HVAC tune-up services begin with a thorough inspection of your entire heating and cooling system, including your appliances and your thermostat. This inspection checks the condition of the electrical and mechanical components inside each appliance to look for dirt, wear, or damage that may affect heating and cooling performance. Your flue and ductwork will also be inspected for damage, corrosion, or buildup. During the inspection, your HVAC service technician will closely examine any and all safety measures to ensure your system is operating within safe and optimal parameters. The batteries in your thermostat will also be checked and replaced if necessary, and any minor adjustments your system may require will be made as part of your tune-up service, such as straightening your air conditioner coil fins and checking the schedule set in your thermostat.

Cleaning

HVAC tune-up services also include a full system cleaning. Dirt and dust buildup are a common cause of increased energy bills and poor HVAC performance, as airflow and efficiency are both hindered by these conditions. Your HVAC technician will take care to clean away any buildup and corrosion inside your heating and cooling appliances, paying attention to every area, including electrical components for safety. During this portion of the HVAC tune-up service, your technician will also check and replace your air filter if necessary for cleaner indoor air and improved airflow through your heating and cooling system. If your system includes a condensate tray or drip line, these components will also be emptied and cleaned to prevent leaks and backups.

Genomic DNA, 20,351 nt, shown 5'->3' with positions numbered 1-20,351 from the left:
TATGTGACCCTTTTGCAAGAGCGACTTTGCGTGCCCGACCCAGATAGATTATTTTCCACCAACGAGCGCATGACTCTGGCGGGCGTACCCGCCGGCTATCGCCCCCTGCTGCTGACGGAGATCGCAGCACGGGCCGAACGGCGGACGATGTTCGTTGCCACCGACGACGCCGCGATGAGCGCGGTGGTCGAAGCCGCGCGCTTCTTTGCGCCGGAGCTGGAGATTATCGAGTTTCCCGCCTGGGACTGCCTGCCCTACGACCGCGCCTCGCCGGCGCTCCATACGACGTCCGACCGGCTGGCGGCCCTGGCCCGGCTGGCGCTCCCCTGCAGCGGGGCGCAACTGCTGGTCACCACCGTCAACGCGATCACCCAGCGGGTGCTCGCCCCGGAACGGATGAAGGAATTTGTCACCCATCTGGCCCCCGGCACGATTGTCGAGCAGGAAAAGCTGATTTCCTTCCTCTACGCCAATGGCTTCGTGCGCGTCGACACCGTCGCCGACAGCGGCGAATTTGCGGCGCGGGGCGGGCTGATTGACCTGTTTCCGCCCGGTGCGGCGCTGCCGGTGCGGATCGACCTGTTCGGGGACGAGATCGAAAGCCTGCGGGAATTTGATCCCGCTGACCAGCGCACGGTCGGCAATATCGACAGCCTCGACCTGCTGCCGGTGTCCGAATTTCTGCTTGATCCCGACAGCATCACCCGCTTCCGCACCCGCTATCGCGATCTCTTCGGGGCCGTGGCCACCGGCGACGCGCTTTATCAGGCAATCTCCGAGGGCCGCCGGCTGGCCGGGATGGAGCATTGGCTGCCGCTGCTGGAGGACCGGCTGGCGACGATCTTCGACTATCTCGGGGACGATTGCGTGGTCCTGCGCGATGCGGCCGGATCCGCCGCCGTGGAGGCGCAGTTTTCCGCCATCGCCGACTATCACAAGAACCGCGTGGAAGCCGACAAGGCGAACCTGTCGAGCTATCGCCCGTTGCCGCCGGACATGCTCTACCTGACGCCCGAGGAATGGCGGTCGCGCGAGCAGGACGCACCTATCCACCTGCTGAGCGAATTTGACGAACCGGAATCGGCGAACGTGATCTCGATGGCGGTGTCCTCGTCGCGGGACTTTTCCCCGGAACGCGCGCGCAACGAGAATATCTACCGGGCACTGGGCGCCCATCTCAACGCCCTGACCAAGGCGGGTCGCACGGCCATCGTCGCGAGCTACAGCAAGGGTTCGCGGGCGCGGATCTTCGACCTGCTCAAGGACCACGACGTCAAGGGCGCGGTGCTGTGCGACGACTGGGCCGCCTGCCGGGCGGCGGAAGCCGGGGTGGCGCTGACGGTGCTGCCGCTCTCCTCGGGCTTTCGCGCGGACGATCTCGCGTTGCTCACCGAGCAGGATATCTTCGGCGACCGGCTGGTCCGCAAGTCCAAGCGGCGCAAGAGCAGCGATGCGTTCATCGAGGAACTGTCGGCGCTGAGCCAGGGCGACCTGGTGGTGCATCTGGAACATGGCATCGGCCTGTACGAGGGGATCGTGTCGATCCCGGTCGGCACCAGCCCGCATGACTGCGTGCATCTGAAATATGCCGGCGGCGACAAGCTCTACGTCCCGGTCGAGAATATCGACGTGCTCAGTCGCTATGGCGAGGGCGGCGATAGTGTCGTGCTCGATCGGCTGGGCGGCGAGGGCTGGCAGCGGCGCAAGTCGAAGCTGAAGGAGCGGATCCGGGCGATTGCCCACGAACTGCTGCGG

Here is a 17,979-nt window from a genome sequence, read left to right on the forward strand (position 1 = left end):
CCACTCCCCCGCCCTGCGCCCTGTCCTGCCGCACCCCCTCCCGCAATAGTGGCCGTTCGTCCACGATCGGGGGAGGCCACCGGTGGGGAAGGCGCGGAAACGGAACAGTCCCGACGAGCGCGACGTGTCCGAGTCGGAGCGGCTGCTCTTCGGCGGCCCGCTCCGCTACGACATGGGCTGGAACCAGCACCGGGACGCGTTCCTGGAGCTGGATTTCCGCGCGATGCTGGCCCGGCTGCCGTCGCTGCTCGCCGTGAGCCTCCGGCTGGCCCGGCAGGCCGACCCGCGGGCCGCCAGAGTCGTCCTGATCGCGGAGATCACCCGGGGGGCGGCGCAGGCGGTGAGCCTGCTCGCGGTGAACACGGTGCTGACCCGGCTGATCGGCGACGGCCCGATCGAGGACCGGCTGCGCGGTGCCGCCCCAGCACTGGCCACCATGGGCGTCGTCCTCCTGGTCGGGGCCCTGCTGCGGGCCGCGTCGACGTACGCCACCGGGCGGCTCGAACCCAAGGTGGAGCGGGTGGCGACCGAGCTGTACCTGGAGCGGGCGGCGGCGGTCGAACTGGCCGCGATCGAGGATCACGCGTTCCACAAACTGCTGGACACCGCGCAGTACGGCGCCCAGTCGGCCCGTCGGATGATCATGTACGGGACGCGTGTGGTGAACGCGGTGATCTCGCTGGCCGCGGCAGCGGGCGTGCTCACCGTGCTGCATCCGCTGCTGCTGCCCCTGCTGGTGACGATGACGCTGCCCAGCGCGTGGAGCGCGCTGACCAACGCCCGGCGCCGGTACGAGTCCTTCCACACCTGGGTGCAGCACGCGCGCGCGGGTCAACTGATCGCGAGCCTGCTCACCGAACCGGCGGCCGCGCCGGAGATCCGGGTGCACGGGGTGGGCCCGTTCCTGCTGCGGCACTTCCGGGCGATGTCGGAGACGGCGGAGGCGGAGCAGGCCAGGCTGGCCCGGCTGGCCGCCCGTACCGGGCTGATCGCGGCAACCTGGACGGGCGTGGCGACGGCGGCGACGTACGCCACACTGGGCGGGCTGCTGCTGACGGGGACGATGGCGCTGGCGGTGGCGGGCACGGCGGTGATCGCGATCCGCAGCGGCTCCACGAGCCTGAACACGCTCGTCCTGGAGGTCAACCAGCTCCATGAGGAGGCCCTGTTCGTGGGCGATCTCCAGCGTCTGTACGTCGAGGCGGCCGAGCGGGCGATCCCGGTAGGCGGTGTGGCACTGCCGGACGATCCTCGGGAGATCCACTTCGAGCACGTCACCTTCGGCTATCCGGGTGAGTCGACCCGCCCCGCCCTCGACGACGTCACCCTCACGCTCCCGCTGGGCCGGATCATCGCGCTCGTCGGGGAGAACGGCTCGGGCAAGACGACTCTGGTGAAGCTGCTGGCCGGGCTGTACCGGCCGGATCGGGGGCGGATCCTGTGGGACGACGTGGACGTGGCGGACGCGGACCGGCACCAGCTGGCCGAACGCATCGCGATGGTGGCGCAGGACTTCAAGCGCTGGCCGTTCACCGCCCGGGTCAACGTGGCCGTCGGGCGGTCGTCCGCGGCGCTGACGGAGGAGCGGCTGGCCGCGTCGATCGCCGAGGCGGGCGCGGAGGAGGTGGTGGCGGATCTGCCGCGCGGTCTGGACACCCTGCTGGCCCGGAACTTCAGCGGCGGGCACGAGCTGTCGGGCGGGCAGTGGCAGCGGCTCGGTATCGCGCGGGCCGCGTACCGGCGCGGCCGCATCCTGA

Recommendations

Once the system check and any cleaning services have been completed, your HVAC technician will brief you on the status of your heating and cooling system. He will also make recommendations based on his overall findings, such as whether components of your heating and cooling system require repair or replacement, and whether you may want to consider an additional service such as duct cleaning for a healthier home and better HVAC performance. You will also be able to ask your HVAC technician any questions you may have about your system, such as its age, general condition, and whether he might recommend upgrading or replacing the system in the future for better performance and monthly savings. If you opt to make any necessary repairs immediately, your technician will complete this service before your tune-up is considered complete.

Is your HVAC system overdue for a tune-up to improve its performance? Our experienced heating and cooling technicians in Seattle offer precision tune-ups for indoor and outdoor home comfort systems, as well as for fireplaces, generators, and water heaters. You can find out more about this service and our other home comfort solutions when you visit us on the web, or read more about how to keep your HVAC system in great shape on our monthly blog.

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The health and economic benefits of air duct cleaning

Posted On: Filed Under: Heating, Cooling 6 Comments on The health and economic benefits of air duct cleaning

 

Stay healthy.

According to the National Air Duct Cleaners Association (NADCA), a typical six-room home can accumulate up to 40 pounds of dust annually through everyday living. Yes, 40 pounds. These contaminants are pulled in through the system and re-circulated up to seven times a day. This re-circulation causes a build-up of contaminants in the ducts, so that dirty air continuously flows as the heating and cooling system operates.